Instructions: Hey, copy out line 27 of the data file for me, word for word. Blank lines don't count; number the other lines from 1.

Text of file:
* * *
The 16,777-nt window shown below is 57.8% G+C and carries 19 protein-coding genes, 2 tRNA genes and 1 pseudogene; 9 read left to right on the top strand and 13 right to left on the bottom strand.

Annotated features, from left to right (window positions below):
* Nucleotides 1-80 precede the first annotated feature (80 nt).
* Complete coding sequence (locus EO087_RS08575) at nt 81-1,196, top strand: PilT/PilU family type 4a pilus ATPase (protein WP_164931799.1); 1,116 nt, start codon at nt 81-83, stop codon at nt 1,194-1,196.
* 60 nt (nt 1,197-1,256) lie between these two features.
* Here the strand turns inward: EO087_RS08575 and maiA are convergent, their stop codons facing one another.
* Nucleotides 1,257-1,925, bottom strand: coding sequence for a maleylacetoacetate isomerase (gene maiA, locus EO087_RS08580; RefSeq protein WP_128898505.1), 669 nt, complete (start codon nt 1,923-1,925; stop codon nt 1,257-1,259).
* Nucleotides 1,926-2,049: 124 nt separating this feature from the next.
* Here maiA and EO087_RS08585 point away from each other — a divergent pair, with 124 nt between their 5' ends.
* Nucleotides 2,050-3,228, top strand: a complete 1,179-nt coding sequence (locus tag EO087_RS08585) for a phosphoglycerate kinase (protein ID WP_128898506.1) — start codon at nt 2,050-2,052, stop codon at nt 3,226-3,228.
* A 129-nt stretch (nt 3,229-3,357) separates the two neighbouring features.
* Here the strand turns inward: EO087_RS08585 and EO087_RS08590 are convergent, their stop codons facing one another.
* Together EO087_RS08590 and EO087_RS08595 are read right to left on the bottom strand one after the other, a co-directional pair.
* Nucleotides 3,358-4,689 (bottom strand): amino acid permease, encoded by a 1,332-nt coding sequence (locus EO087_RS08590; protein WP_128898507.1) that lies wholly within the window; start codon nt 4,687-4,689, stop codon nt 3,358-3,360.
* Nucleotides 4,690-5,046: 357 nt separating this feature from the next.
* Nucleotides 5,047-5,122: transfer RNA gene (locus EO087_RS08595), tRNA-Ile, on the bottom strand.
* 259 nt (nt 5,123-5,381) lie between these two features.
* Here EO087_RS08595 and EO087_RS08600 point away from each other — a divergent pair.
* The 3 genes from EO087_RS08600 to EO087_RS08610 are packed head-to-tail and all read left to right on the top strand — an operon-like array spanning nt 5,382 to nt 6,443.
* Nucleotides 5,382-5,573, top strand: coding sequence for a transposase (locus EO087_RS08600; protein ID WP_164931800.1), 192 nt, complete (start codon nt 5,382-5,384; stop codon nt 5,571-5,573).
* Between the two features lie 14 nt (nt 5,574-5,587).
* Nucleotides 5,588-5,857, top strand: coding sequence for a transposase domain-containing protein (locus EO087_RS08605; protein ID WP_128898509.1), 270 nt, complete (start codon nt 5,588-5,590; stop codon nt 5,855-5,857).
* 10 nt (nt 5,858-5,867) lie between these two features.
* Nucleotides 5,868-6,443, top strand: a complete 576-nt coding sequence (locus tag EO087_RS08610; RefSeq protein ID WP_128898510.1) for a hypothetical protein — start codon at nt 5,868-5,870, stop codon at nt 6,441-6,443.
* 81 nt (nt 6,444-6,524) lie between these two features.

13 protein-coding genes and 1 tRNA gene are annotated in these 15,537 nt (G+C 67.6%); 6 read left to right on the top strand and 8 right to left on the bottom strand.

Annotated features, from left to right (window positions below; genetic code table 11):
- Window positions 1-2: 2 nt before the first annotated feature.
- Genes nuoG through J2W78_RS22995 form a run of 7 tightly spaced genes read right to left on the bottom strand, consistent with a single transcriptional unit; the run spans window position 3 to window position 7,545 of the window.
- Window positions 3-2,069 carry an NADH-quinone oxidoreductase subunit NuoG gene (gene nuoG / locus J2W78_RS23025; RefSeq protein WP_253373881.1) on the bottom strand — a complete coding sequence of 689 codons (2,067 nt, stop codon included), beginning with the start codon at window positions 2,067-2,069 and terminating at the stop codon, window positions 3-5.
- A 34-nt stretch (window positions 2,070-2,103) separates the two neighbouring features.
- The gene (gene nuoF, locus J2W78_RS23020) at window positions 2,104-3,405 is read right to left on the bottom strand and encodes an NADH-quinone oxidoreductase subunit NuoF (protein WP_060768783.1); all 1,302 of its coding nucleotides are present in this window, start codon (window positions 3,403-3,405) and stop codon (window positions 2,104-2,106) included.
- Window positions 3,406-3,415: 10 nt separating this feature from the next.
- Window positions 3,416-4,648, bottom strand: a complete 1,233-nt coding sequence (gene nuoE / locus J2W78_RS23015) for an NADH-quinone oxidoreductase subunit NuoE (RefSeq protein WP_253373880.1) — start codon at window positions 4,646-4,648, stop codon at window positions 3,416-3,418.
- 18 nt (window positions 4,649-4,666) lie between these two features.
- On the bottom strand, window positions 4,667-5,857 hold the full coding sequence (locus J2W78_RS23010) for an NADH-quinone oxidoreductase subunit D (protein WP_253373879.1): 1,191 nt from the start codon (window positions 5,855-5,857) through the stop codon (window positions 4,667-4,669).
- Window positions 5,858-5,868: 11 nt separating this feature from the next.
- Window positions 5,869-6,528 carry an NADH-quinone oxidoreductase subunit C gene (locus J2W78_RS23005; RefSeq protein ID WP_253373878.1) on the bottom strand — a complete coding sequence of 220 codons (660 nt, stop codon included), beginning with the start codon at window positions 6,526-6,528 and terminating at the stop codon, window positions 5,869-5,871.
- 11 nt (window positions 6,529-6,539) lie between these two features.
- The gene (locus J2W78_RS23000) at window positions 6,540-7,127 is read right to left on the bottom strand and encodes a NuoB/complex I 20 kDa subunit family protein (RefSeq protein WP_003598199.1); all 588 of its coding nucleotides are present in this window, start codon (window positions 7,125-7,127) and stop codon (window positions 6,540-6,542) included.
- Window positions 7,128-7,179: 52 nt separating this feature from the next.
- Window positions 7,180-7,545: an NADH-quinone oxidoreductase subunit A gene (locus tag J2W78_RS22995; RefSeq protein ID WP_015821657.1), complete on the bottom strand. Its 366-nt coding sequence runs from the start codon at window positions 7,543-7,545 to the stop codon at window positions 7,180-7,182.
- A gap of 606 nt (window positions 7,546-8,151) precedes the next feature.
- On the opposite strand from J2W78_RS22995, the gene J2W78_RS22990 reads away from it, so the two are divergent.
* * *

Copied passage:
Annotated features, from left to right (window positions below; genetic code table 11):